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From the liner notes:
The gentleman quietly walked into our dressing room during intermission at our show in Miami a few years ago, five years to be exact. He had the kind of magnetism that makes you turn around and look, and everyone did. There was something else about this man, though — his humbleness, and the way he stood in a corner out of everyone’s way. He stood with his hat in his hands, waiting to be acknowledged, and I spoke to him. The face wasn’t familiar, but there was a distinction about him that commanded attention. His rugged, tanned face and arms gave him the appearance of an athlete, but his snow-white hair showed that he was well past thirty-nine.
After I stood up and introduced myself, I was very embarrassed when he called me “Mister Cash.” I usually can cover my embarrassment by replying, “Mister Cash is my daddy.” This time I was afraid it might sound disrespectful.
His name, he said, was Ervin Rouse, and he hesitatingly went on to say that a few years ago he had written a few songs himself, but that I had probably never heard them. I felt the name should ring a bell, and offering him a chair, I asked what songs he had written.
He honestly tried to avoid answering by saying they were just a bunch of old tunes. I asked him again what songs he had written, and he replied in a beautiful Southern seaboard dialect that a Southerner such as myself enjoys hearing. He said finally that probably his best number was a fiddle tune. I sensed his honesty and finally asked him point blank: “What fiddle tune, Mr. Rouse?” Evidently people had not believed him in the past when he mentioned his songwriting, so he reluctantly said: “Well, I guess my biggest one was the Special. “I didn’t raise my eyes when I asked politely: “You mean Orange Blossom Special?” This time his answer was a question, and everyone in the dressing room knew as I did that this man was sincere.
That question was: “Did you ever ride on the Atlantic Coast Line? I’ve been up and down it many times, and even out West on the Southern Pacific, but I’m pretty well settled here in the sandy land now.”
He went on to say that that night, or rather that day, he had traveled for miles across the Everglades in a machine he built and called a “swamp buggy.” Then, somewhere near Miami, he borrowed his sister’s bicycle and rode about ten miles to our show.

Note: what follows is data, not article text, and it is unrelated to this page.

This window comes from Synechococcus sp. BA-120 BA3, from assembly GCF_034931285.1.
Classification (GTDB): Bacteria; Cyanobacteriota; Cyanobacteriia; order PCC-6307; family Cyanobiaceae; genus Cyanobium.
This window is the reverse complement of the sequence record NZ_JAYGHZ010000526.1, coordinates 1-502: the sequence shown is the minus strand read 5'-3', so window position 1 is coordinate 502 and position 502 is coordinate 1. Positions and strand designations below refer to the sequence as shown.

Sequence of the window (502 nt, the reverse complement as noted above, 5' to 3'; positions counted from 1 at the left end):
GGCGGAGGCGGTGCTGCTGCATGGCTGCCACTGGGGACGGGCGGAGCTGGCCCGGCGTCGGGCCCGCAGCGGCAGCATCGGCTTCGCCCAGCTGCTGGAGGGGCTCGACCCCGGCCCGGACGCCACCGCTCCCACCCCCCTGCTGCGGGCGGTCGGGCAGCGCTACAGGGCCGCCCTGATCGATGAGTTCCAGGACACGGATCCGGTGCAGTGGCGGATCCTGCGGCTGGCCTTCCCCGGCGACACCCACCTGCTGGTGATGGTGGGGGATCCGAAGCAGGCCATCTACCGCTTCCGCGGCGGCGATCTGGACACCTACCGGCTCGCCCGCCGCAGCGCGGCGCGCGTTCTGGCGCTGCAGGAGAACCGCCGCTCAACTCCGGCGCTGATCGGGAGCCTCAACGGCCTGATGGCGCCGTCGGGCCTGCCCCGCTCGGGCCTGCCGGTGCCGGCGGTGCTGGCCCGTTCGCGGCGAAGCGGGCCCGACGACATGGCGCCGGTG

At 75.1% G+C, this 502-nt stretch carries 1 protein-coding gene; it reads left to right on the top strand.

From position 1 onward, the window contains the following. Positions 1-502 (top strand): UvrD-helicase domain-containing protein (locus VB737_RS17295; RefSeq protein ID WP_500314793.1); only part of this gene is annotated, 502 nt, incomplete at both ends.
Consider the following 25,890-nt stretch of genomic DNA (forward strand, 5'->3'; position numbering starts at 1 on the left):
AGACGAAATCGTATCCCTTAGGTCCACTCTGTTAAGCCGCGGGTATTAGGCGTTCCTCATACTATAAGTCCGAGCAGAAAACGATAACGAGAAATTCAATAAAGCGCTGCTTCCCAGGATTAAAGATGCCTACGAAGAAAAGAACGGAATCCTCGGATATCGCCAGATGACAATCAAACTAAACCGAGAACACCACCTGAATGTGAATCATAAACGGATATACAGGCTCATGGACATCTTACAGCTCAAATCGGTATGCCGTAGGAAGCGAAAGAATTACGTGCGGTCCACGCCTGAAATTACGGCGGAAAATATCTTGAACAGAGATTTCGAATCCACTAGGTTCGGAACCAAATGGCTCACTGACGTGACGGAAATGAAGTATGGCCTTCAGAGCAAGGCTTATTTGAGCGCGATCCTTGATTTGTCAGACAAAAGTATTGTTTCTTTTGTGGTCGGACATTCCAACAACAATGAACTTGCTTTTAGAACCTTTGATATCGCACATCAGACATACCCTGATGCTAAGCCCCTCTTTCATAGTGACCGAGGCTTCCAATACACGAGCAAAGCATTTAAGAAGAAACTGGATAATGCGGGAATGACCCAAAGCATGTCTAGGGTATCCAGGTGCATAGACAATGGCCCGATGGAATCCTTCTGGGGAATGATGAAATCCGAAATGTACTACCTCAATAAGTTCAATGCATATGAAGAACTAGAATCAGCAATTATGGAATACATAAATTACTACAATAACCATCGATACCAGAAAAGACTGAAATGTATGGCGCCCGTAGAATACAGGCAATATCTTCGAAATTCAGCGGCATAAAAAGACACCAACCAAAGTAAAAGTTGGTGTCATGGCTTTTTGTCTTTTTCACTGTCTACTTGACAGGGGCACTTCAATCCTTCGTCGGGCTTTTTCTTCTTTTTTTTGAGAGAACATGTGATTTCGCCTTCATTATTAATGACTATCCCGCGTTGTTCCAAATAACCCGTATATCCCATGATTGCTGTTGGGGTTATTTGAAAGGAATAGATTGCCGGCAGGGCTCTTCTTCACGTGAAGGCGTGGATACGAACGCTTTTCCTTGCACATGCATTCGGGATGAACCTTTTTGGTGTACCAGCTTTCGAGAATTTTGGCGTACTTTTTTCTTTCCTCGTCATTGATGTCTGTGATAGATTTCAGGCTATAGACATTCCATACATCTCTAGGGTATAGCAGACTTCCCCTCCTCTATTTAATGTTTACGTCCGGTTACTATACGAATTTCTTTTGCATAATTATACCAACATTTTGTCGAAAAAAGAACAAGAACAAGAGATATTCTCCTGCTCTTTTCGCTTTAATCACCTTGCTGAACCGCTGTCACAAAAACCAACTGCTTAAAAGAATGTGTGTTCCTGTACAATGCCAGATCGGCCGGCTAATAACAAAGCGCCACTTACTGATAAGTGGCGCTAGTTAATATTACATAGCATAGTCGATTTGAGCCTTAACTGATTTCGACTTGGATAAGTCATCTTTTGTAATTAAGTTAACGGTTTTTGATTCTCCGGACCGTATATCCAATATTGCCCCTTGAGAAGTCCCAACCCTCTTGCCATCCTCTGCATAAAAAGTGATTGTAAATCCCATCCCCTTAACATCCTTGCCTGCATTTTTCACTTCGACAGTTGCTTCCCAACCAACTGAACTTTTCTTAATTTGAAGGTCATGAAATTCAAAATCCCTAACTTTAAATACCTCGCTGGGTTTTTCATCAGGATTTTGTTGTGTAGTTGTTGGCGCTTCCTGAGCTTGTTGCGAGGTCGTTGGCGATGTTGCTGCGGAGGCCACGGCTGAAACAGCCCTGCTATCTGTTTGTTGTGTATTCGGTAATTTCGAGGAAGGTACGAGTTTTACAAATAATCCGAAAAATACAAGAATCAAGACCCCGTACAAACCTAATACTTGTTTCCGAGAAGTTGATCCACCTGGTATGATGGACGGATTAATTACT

The second half of the show was about to begin, and Mother Maybelle Carter was tuning her guitar to go on stage. He turned to her and said: “Mother Carter, I known you may not remember me, but I met you years ago and worked a show with you in Virginia. My name is Rouse, ma’am. I used to sing a little, and play the Special — the Orange Blossom Special, that is — and probably the only other one of mine that most anyone ever heard was a little tune I wrote for my dear mother, called “Sweeter Than the Flowers.” Of course she remembered, as did all of us sitting around listening. He added, “The Special belongs to everybody by now, I guess, but it used to be my best number.”
I asked, Mr. Rouse to be my special guest on the show that night. The house was packed for two shows, and when he did Orange Blossom Special they tore the house down. It was hard to coax him to encore, and when he did, I asked him to sing “Sweeter Than the Flowers.” At first, I thought he was going to flatly refuse. He said, “It’s just too sad, and it hits too close to home, and I’m not in the mood for it.” However, the audience wouldn’t let him stop. His sincerity and his magnetism automatically commanded complete silence throughout the auditorium as he sang “Sweeter Than the Flowers.”
The customers in the coffeehouse in New York and other big cities haven’t seen Ervin Rouse. The tidal wave of discoveries of folk-music performers missed this man. Most of the young folk-music authorities throughout the country have not seen him perform. And I doubt if Mr. Rouse has heard a few of the countless recordings of his songs. He said he wouldn’t know what to do if anyone asked him to prove that he wrote either of the two numbers.
Since that night I have seen the man many times and spent many hours talking to him and listening to him sing. He’s probably past sixty, and I don’t think he would mind telling you so, but his voice is as clear as it must have been thirty years ago.
If you went looking for Ervin Rouse, you would have a hard time finding him. He might be miles out on the Everglades alone with the nature he loves, hunting, fishing and trapping. Or, you might be lucky enough to find him in a garage somewhere near Miami where he makes his “swamp buggies,” rugged amphibious vehicles that are powerfully propelled by a giant six-foot fan. They go across the Everglades as smoothly as if they were on a freeway. Mr. Rouse makes them and sells them to hunters and fisherman who want to go into the Glades.
He’s been everywhere, including New York, where he quit rambling temporarily, but rode back to Miami on the Seaboard Line. I didn’t ask him, but I am compelled to believe that he must have gone home to the life he loves on a train he called the “Orange Blossom Special.” At least from the way he sings the words, I’ll say that he definitely did, and gave him credit for having lived every minute of it, plus much more that the song didn’t tell.
And I’ll just bet that right now — somewhere down in Florida — he’s got sand in his shoes — clean, white sand.
– Johnny Cash